Then there is Pakistan’s close ties with China, cemented by CPEC.
Financed with government to government loans, investment and grants, the enormous infrastructure project is a gamble for both Pakistan and China.
For Pakistan, CPEC could help sustain economic growth and raise the living standards of its people.
For China, CPEC is part of the Belt and Road Initiative, where 22 projects of worth $ 28 billion have been actualized over the past 4 years. It will connect China’s western route to Middle East oil, and the riches of its ‘third continent,” Africa—to use Howard H. French’s characterization. It also serves Beijing’s strategic ambition to encircle India, something that makes Pakistan a natural ally.
But there are a couple of things these genuine partners have miscalculated, placing CPEC in trouble.
One of them is a serious misjudgment of the geopolitics of the region. CPEC runs though Pakistan-controlled Kashmir, an area claimed by India. That’s a huge problem for the project in the form of delays.
Then there’s corruption on both ends of the partnership, which boosts the costs of the project higher by the day, making Pakistan more indebted to China.
To be fair, Pakistani authorities dispute this claim. “CPEC is not imposing any immediate burden with respect to loans repayment and energy sector outflows,” says a spokesman for China Pakistan Economic Corridor. “CPEC outflows would start from the year 2021 and spread over 20 to 25 years with a maximum in the year 2024 and 2025. The resultant benefits of these investments to the Pakistan economy would far outweigh these outflows.”
Numbers tell a different story. External debt in Pakistan increased to 95097 USD Million in the second quarter of 2018 from 66395 USD Million in the first quarter of 2015. That’s well above the average of 54065.23 USD Million for the period 2002-2018.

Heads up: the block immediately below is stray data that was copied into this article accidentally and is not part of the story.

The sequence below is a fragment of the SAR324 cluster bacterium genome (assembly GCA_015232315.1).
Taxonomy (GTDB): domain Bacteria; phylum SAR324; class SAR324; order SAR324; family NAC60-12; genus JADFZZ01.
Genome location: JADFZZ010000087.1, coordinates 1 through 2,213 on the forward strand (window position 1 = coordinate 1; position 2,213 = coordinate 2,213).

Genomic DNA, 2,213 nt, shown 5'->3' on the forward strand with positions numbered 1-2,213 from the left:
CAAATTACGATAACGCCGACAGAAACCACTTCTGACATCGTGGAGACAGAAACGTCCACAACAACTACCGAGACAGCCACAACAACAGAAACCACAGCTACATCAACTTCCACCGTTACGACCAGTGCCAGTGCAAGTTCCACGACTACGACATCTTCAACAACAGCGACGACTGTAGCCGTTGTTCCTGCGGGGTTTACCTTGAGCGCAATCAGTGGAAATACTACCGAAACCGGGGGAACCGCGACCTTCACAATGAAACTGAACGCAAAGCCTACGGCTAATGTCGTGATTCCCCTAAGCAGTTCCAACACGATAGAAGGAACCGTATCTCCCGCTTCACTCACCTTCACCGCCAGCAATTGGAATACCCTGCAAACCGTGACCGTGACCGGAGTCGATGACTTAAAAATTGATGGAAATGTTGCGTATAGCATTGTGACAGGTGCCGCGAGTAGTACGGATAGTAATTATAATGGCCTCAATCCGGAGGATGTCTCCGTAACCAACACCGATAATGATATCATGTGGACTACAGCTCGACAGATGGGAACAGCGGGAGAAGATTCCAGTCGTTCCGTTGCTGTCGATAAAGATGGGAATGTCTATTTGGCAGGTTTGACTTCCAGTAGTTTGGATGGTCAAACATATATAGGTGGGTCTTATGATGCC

Pakistan’s growing debt comes at a time of soaring current account deficits, falling currency reserves, and falling foreign capital flows, leaving few options for Islamabad.
“Pakistan is facing economic trouble and urgently needs to find extra funds,” says Jean-Francois Fiorina, Vice Dean, Grenoble Ecole de Management.“The new Khan administration has a few potential options: Saudi Arabia, United States, China or IMF. The geopolitical consequences are too complicated (on both sides), so they turn to IMF who will lend them the biggest loan they have granted to this country.”
But IMF’s loans will come with strings attached. “This is maybe the best solution at short-term but it could create a new bomb in the future,” adds Fiorina. “IMF indeed lends funds in exchange of “strict” economic conditions (such as the reduction of debt, liberalization of activities, privatization, etc.) Asian countries still have in mind the Asian crisis of 1997…”
And, perhaps, something more in the case of Pakistan: Transparency for the CPEC project.
Already, IMF has asked information about CPEC. But Pakistan has declined it, according to some sources, placing at risk the fate of the IMF bailout of the country and the future of CPEC.
That’s why IMF will either kill CPEC or help it build it right.